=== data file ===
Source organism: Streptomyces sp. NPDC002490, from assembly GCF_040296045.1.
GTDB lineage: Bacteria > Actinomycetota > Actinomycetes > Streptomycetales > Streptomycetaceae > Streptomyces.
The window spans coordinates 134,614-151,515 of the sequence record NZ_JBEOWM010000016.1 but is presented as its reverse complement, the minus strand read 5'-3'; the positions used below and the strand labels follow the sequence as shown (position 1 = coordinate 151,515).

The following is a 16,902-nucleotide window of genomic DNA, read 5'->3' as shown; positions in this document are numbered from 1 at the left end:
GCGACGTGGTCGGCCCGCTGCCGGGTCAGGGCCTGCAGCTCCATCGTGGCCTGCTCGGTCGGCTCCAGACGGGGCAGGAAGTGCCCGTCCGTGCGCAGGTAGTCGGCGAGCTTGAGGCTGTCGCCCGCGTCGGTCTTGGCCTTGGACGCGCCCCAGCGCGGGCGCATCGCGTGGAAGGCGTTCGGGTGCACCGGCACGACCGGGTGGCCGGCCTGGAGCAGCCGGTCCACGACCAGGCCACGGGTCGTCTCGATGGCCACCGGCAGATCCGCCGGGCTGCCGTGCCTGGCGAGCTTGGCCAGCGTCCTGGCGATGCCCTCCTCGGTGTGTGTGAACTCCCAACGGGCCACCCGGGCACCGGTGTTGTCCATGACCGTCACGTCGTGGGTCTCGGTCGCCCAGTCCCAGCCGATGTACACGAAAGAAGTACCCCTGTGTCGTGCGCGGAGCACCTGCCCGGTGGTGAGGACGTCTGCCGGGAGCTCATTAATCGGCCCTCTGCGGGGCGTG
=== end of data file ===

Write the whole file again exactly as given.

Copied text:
Source organism: Streptomyces sp. NPDC002490, from assembly GCF_040296045.1.
GTDB lineage: Bacteria > Actinomycetota > Actinomycetes > Streptomycetales > Streptomycetaceae > Streptomyces.
The window spans coordinates 134,614-151,515 of the sequence record NZ_JBEOWM010000016.1 but is presented as its reverse complement, the minus strand read 5'-3'; the positions used below and the strand labels follow the sequence as shown (position 1 = coordinate 151,515).

The following is a 16,902-nucleotide window of genomic DNA, read 5'->3' as shown; positions in this document are numbered from 1 at the left end:
GCGACGTGGTCGGCCCGCTGCCGGGTCAGGGCCTGCAGCTCCATCGTGGCCTGCTCGGTCGGCTCCAGACGGGGCAGGAAGTGCCCGTCCGTGCGCAGGTAGTCGGCGAGCTTGAGGCTGTCGCCCGCGTCGGTCTTGGCCTTGGACGCGCCCCAGCGCGGGCGCATCGCGTGGAAGGCGTTCGGGTGCACCGGCACGACCGGGTGGCCGGCCTGGAGCAGCCGGTCCACGACCAGGCCACGGGTCGTCTCGATGGCCACCGGCAGATCCGCCGGGCTGCCGTGCCTGGCGAGCTTGGCCAGCGTCCTGGCGATGCCCTCCTCGGTGTGTGTGAACTCCCAACGGGCCACCCGGGCACCGGTGTTGTCCATGACCGTCACGTCGTGGGTCTCGGTCGCCCAGTCCCAGCCGATGTACACGAAAGAAGTACCCCTGTGTCGTGCGCGGAGCACCTGCCCGGTGGTGAGGACGTCTGCCGGGAGCTCATTAATCGGCCCTCTGCGGGGCGTG